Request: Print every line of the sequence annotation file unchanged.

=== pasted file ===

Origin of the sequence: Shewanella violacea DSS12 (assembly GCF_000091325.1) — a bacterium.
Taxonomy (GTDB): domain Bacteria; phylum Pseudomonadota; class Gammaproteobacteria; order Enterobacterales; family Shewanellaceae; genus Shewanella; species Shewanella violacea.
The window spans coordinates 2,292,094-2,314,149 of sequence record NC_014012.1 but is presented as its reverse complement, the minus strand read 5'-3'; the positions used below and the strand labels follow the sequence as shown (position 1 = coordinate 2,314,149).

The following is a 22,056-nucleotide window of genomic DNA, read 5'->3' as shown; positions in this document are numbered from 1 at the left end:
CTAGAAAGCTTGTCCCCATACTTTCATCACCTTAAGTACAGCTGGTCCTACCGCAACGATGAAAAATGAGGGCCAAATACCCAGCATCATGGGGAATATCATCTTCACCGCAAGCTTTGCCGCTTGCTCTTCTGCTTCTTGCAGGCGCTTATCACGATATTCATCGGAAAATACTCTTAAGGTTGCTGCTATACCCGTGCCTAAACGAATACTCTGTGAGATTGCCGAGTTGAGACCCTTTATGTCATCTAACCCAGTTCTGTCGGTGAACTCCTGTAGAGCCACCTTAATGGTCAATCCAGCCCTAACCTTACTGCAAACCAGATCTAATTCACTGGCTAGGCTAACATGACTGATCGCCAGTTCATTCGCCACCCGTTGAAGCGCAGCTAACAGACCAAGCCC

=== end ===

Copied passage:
Origin of the sequence: Shewanella violacea DSS12 (assembly GCF_000091325.1) — a bacterium.
Taxonomy (GTDB): domain Bacteria; phylum Pseudomonadota; class Gammaproteobacteria; order Enterobacterales; family Shewanellaceae; genus Shewanella; species Shewanella violacea.
The window spans coordinates 2,292,094-2,314,149 of sequence record NC_014012.1 but is presented as its reverse complement, the minus strand read 5'-3'; the positions used below and the strand labels follow the sequence as shown (position 1 = coordinate 2,314,149).

The following is a 22,056-nucleotide window of genomic DNA, read 5'->3' as shown; positions in this document are numbered from 1 at the left end:
CTAGAAAGCTTGTCCCCATACTTTCATCACCTTAAGTACAGCTGGTCCTACCGCAACGATGAAAAATGAGGGCCAAATACCCAGCATCATGGGGAATATCATCTTCACCGCAAGCTTTGCCGCTTGCTCTTCTGCTTCTTGCAGGCGCTTATCACGATATTCATCGGAAAATACTCTTAAGGTTGCTGCTATACCCGTGCCTAAACGAATACTCTGTGAGATTGCCGAGTTGAGACCCTTTATGTCATCTAACCCAGTTCTGTCGGTGAACTCCTGTAGAGCCACCTTAATGGTCAATCCAGCCCTAACCTTACTGCAAACCAGATCTAATTCACTGGCTAGGCTAACATGACTGATCGCCAGTTCATTCGCCACCCGTTGAAGCGCAGCTAACAGACCAAGCCC